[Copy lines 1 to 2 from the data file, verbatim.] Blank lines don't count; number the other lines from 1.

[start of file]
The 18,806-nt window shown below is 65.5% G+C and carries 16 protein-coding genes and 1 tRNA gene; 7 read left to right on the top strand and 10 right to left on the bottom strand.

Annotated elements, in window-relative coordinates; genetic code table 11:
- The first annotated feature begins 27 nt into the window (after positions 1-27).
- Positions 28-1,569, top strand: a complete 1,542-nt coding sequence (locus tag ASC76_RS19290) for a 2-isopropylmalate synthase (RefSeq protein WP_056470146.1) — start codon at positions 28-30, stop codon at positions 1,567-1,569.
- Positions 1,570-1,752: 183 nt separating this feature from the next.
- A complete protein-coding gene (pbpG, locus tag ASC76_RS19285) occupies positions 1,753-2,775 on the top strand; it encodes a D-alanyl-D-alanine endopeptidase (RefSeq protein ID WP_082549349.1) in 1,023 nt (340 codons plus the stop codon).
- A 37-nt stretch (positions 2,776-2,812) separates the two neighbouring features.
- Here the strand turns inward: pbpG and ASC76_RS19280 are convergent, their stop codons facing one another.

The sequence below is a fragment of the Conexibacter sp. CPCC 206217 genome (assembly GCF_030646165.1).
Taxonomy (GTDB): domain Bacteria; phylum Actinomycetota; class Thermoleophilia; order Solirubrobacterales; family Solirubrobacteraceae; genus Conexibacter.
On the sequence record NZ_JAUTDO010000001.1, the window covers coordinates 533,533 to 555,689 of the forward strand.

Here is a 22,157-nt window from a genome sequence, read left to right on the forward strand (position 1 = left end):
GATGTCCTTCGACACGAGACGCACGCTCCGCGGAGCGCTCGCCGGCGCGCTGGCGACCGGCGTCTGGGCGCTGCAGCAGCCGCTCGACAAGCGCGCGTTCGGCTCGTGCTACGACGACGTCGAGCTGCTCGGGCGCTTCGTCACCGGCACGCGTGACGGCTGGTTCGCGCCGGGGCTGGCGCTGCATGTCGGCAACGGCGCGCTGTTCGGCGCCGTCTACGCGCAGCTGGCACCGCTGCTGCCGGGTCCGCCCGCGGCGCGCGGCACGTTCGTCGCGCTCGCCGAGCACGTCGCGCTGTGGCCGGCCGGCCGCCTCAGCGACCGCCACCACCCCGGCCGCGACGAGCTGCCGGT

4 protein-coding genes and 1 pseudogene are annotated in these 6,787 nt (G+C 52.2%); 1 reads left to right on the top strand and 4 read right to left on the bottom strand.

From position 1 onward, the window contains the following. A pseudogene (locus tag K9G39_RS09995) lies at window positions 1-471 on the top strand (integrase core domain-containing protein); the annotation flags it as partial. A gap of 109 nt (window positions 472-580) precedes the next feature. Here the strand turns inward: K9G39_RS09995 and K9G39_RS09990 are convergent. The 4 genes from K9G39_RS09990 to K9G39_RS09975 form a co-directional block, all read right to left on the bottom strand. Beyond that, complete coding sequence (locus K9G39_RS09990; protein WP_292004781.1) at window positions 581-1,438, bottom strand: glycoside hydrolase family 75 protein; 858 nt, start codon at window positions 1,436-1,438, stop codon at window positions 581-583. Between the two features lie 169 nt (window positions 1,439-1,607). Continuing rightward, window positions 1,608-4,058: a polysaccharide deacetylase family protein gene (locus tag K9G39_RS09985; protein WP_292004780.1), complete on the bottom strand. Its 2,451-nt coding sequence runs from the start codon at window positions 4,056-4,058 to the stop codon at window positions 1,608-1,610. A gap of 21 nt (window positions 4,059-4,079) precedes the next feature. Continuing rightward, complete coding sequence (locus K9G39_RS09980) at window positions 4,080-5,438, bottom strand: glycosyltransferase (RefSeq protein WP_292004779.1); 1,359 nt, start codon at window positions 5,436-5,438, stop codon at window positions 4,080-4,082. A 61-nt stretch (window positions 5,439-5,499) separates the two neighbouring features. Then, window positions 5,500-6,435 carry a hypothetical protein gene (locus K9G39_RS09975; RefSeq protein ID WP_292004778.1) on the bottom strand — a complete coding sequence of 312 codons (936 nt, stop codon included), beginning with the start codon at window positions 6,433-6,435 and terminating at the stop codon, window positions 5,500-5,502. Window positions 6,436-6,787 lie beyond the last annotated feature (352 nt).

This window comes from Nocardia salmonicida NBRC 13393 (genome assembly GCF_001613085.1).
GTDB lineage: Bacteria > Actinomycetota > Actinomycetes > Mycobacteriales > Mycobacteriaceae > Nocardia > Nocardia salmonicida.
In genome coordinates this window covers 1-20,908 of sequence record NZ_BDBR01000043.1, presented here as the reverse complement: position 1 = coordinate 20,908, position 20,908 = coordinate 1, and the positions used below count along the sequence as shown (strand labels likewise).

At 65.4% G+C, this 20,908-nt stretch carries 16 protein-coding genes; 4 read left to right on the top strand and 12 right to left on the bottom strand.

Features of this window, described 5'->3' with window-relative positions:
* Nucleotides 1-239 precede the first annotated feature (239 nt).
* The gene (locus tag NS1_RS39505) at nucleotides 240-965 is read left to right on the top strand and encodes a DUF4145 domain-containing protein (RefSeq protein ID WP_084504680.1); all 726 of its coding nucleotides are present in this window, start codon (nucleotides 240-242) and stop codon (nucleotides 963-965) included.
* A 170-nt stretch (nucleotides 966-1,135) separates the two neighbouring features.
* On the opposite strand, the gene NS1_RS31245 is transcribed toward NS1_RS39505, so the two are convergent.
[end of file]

The 18,806-nt window shown below is 65.5% G+C and carries 16 protein-coding genes and 1 tRNA gene; 7 read left to right on the top strand and 10 right to left on the bottom strand.

Annotated elements, in window-relative coordinates; genetic code table 11: